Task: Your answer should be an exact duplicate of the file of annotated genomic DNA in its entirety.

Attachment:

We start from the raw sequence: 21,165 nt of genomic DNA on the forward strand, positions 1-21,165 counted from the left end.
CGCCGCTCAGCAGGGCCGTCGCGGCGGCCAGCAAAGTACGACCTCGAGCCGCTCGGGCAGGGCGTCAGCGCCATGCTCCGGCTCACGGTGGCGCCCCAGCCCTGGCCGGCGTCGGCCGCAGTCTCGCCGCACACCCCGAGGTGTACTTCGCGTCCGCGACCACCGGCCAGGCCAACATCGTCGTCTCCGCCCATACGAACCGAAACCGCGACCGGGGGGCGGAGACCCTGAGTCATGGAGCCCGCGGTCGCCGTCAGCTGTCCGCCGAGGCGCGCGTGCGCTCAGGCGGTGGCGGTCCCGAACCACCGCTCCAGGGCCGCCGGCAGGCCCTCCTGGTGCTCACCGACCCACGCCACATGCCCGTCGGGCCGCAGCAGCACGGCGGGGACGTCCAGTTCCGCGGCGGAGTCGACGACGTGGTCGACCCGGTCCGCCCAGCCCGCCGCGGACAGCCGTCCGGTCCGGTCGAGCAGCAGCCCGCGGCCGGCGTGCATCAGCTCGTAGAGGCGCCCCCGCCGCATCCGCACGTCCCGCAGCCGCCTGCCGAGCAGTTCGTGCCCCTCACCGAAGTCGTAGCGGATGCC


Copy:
We start from the raw sequence: 21,165 nt of genomic DNA on the forward strand, positions 1-21,165 counted from the left end.
CGCCGCTCAGCAGGGCCGTCGCGGCGGCCAGCAAAGTACGACCTCGAGCCGCTCGGGCAGGGCGTCAGCGCCATGCTCCGGCTCACGGTGGCGCCCCAGCCCTGGCCGGCGTCGGCCGCAGTCTCGCCGCACACCCCGAGGTGTACTTCGCGTCCGCGACCACCGGCCAGGCCAACATCGTCGTCTCCGCCCATACGAACCGAAACCGCGACCGGGGGGCGGAGACCCTGAGTCATGGAGCCCGCGGTCGCCGTCAGCTGTCCGCCGAGGCGCGCGTGCGCTCAGGCGGTGGCGGTCCCGAACCACCGCTCCAGGGCCGCCGGCAGGCCCTCCTGGTGCTCACCGACCCACGCCACATGCCCGTCGGGCCGCAGCAGCACGGCGGGGACGTCCAGTTCCGCGGCGGAGTCGACGACGTGGTCGACCCGGTCCGCCCAGCCCGCCGCGGACAGCCGTCCGGTCCGGTCGAGCAGCAGCCCGCGGCCGGCGTGCATCAGCTCGTAGAGGCGCCCCCGCCGCATCCGCACGTCCCGCAGCCGCCTGCCGAGCAGTTCGTGCCCCTCACCGAAGTCGTAGCGGATGCC